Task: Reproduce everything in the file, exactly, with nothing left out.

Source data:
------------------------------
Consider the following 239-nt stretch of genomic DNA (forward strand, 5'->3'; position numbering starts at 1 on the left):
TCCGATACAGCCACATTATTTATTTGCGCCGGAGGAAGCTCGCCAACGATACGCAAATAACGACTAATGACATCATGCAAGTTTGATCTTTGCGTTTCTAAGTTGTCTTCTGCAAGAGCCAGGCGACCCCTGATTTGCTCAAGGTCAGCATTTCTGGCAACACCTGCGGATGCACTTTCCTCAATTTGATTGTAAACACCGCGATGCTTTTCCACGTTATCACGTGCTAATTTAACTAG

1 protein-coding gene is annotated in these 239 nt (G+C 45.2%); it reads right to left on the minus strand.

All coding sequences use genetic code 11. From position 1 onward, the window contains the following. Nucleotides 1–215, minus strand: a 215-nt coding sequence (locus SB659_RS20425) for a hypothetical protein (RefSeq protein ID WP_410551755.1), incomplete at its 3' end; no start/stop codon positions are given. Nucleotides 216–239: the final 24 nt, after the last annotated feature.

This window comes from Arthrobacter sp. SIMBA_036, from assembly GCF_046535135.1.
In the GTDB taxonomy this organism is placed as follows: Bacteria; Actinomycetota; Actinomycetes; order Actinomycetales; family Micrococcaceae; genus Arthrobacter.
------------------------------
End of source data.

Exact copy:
Consider the following 239-nt stretch of genomic DNA (forward strand, 5'->3'; position numbering starts at 1 on the left):
TCCGATACAGCCACATTATTTATTTGCGCCGGAGGAAGCTCGCCAACGATACGCAAATAACGACTAATGACATCATGCAAGTTTGATCTTTGCGTTTCTAAGTTGTCTTCTGCAAGAGCCAGGCGACCCCTGATTTGCTCAAGGTCAGCATTTCTGGCAACACCTGCGGATGCACTTTCCTCAATTTGATTGTAAACACCGCGATGCTTTTCCACGTTATCACGTGCTAATTTAACTAG

1 protein-coding gene is annotated in these 239 nt (G+C 45.2%); it reads right to left on the minus strand.

All coding sequences use genetic code 11. From position 1 onward, the window contains the following. Nucleotides 1–215, minus strand: a 215-nt coding sequence (locus SB659_RS20425) for a hypothetical protein (RefSeq protein ID WP_410551755.1), incomplete at its 3' end; no start/stop codon positions are given. Nucleotides 216–239: the final 24 nt, after the last annotated feature.

This window comes from Arthrobacter sp. SIMBA_036, from assembly GCF_046535135.1.
In the GTDB taxonomy this organism is placed as follows: Bacteria; Actinomycetota; Actinomycetes; order Actinomycetales; family Micrococcaceae; genus Arthrobacter.